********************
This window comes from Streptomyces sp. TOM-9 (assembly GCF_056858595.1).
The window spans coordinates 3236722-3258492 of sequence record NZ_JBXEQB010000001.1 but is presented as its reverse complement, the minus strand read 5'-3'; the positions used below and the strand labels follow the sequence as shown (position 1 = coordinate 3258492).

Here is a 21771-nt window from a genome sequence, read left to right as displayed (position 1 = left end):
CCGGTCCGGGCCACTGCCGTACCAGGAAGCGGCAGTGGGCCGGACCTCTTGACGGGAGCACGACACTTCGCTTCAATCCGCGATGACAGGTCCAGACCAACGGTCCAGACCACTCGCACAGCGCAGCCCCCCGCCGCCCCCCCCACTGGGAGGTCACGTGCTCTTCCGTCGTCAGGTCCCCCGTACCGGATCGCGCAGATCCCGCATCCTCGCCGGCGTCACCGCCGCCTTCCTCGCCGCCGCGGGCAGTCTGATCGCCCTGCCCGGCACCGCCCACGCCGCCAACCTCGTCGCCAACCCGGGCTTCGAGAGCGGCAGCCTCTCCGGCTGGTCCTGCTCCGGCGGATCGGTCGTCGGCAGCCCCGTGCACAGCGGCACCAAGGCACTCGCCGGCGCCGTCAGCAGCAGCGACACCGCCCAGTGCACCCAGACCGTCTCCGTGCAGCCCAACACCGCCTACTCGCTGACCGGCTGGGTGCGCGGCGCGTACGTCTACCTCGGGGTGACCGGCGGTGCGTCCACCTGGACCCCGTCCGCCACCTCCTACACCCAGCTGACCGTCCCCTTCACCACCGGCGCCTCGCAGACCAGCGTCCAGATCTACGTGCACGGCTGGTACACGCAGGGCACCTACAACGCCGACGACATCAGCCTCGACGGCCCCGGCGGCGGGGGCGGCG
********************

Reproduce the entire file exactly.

This window comes from Streptomyces sp. TOM-9 (assembly GCF_056858595.1).
The window spans coordinates 3236722-3258492 of sequence record NZ_JBXEQB010000001.1 but is presented as its reverse complement, the minus strand read 5'-3'; the positions used below and the strand labels follow the sequence as shown (position 1 = coordinate 3258492).

Here is a 21771-nt window from a genome sequence, read left to right as displayed (position 1 = left end):
CCGGTCCGGGCCACTGCCGTACCAGGAAGCGGCAGTGGGCCGGACCTCTTGACGGGAGCACGACACTTCGCTTCAATCCGCGATGACAGGTCCAGACCAACGGTCCAGACCACTCGCACAGCGCAGCCCCCCGCCGCCCCCCCCACTGGGAGGTCACGTGCTCTTCCGTCGTCAGGTCCCCCGTACCGGATCGCGCAGATCCCGCATCCTCGCCGGCGTCACCGCCGCCTTCCTCGCCGCCGCGGGCAGTCTGATCGCCCTGCCCGGCACCGCCCACGCCGCCAACCTCGTCGCCAACCCGGGCTTCGAGAGCGGCAGCCTCTCCGGCTGGTCCTGCTCCGGCGGATCGGTCGTCGGCAGCCCCGTGCACAGCGGCACCAAGGCACTCGCCGGCGCCGTCAGCAGCAGCGACACCGCCCAGTGCACCCAGACCGTCTCCGTGCAGCCCAACACCGCCTACTCGCTGACCGGCTGGGTGCGCGGCGCGTACGTCTACCTCGGGGTGACCGGCGGTGCGTCCACCTGGACCCCGTCCGCCACCTCCTACACCCAGCTGACCGTCCCCTTCACCACCGGCGCCTCGCAGACCAGCGTCCAGATCTACGTGCACGGCTGGTACACGCAGGGCACCTACAACGCCGACGACATCAGCCTCGACGGCCCCGGCGGCGGGGGCGGCG